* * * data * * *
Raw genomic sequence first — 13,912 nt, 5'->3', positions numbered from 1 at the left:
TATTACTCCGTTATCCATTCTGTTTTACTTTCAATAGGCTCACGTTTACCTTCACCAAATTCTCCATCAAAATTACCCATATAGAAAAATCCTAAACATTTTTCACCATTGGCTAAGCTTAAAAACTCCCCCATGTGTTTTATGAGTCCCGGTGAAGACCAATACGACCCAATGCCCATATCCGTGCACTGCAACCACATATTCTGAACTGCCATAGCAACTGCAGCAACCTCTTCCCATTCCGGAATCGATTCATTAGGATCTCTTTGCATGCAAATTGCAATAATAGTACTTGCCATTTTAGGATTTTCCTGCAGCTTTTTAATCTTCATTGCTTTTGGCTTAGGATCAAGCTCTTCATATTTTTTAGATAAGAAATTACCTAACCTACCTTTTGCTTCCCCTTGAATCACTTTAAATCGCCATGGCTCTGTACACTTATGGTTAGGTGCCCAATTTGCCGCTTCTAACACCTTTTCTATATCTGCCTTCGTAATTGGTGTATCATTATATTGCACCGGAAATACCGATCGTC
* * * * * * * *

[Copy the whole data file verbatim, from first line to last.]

Raw genomic sequence first — 13,912 nt, 5'->3', positions numbered from 1 at the left:
TATTACTCCGTTATCCATTCTGTTTTACTTTCAATAGGCTCACGTTTACCTTCACCAAATTCTCCATCAAAATTACCCATATAGAAAAATCCTAAACATTTTTCACCATTGGCTAAGCTTAAAAACTCCCCCATGTGTTTTATGAGTCCCGGTGAAGACCAATACGACCCAATGCCCATATCCGTGCACTGCAACCACATATTCTGAACTGCCATAGCAACTGCAGCAACCTCTTCCCATTCCGGAATCGATTCATTAGGATCTCTTTGCATGCAAATTGCAATAATAGTACTTGCCATTTTAGGATTTTCCTGCAGCTTTTTAATCTTCATTGCTTTTGGCTTAGGATCAAGCTCTTCATATTTTTTAGATAAGAAATTACCTAACCTACCTTTTGCTTCCCCTTGAATCACTTTAAATCGCCATGGCTCTGTACACTTATGGTTAGGTGCCCAATTTGCCGCTTCTAACACCTTTTCTATATCTGCCTTCGTAATTGGTGTATCATTATATTGCACCGGAAATACCGATCGTC